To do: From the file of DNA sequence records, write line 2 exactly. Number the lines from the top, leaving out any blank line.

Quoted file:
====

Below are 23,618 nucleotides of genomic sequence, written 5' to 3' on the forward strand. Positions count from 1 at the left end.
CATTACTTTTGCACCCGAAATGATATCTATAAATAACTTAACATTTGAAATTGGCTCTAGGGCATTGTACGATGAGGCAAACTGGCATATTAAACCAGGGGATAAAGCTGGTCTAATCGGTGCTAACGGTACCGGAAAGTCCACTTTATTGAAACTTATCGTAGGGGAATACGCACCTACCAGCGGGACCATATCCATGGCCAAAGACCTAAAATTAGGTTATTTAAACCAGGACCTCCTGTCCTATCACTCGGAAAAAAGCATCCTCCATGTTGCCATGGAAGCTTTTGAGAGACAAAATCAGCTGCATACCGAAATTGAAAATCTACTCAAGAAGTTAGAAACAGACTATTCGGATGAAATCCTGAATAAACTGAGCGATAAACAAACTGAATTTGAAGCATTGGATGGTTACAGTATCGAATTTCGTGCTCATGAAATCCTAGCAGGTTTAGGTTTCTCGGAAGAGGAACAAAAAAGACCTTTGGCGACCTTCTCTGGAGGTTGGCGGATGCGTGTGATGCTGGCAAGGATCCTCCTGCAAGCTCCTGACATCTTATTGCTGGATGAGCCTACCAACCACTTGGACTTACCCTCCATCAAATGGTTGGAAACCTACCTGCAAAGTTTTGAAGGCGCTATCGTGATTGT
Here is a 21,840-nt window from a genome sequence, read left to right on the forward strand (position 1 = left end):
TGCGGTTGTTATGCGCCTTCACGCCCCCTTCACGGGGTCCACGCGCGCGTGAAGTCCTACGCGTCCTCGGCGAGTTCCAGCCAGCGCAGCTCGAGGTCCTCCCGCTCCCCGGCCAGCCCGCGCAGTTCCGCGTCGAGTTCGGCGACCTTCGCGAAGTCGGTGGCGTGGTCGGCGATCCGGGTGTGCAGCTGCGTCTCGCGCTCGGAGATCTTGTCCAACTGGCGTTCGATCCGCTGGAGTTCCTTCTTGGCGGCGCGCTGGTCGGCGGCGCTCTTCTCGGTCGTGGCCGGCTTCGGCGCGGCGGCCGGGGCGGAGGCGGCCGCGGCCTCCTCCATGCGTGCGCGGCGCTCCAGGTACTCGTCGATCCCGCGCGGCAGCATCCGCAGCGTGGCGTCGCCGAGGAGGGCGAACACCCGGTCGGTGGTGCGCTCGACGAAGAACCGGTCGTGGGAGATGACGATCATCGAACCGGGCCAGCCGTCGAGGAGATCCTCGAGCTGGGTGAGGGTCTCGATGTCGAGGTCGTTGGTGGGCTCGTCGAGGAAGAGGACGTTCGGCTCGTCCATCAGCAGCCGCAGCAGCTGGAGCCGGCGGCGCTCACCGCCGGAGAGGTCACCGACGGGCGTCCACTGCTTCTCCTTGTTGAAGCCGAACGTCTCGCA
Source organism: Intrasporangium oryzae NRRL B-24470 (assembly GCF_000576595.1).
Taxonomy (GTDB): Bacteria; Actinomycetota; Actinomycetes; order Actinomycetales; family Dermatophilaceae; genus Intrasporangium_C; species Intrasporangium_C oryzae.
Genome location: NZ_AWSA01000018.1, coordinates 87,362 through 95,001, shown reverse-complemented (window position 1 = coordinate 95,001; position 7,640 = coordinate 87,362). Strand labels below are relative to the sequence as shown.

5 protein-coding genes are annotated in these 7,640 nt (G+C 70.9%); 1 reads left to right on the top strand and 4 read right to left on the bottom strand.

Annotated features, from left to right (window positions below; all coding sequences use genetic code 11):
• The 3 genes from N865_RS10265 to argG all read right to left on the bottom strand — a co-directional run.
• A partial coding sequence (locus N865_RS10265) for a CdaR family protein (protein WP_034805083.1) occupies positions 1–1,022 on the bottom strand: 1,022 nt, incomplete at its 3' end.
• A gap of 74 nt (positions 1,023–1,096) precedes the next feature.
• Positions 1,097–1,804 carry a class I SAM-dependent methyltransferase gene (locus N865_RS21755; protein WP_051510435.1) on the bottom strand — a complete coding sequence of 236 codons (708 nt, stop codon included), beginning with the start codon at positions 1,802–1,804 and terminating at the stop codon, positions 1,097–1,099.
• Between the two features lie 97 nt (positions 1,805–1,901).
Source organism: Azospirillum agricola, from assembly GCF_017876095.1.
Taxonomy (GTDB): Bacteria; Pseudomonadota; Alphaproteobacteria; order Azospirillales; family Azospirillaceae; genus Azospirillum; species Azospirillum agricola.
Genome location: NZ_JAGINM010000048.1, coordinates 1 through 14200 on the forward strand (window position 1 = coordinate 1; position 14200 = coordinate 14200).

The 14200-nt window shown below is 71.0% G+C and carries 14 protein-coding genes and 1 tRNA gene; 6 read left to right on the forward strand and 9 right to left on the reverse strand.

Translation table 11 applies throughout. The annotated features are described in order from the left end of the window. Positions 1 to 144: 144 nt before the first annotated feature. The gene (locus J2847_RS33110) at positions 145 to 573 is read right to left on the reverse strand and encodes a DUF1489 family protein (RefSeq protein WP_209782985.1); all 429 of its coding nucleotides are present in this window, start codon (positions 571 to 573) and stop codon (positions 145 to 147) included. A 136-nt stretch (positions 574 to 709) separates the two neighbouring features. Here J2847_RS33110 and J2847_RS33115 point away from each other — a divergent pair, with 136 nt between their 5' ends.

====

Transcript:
CATTACTTTTGCACCCGAAATGATATCTATAAATAACTTAACATTTGAAATTGGCTCTAGGGCATTGTACGATGAGGCAAACTGGCATATTAAACCAGGGGATAAAGCTGGTCTAATCGGTGCTAACGGTACCGGAAAGTCCACTTTATTGAAACTTATCGTAGGGGAATACGCACCTACCAGCGGGACCATATCCATGGCCAAAGACCTAAAATTAGGTTATTTAAACCAGGACCTCCTGTCCTATCACTCGGAAAAAAGCATCCTCCATGTTGCCATGGAAGCTTTTGAGAGACAAAATCAGCTGCATACCGAAATTGAAAATCTACTCAAGAAGTTAGAAACAGACTATTCGGATGAAATCCTGAATAAACTGAGCGATAAACAAACTGAATTTGAAGCATTGGATGGTTACAGTATCGAATTTCGTGCTCATGAAATCCTAGCAGGTTTAGGTTTCTCGGAAGAGGAACAAAAAAGACCTTTGGCGACCTTCTCTGGAGGTTGGCGGATGCGTGTGATGCTGGCAAGGATCCTCCTGCAAGCTCCTGACATCTTATTGCTGGATGAGCCTACCAACCACTTGGACTTACCCTCCATCAAATGGTTGGAAACCTACCTGCAAAGTTTTGAAGGCGCTATCGTGATTGT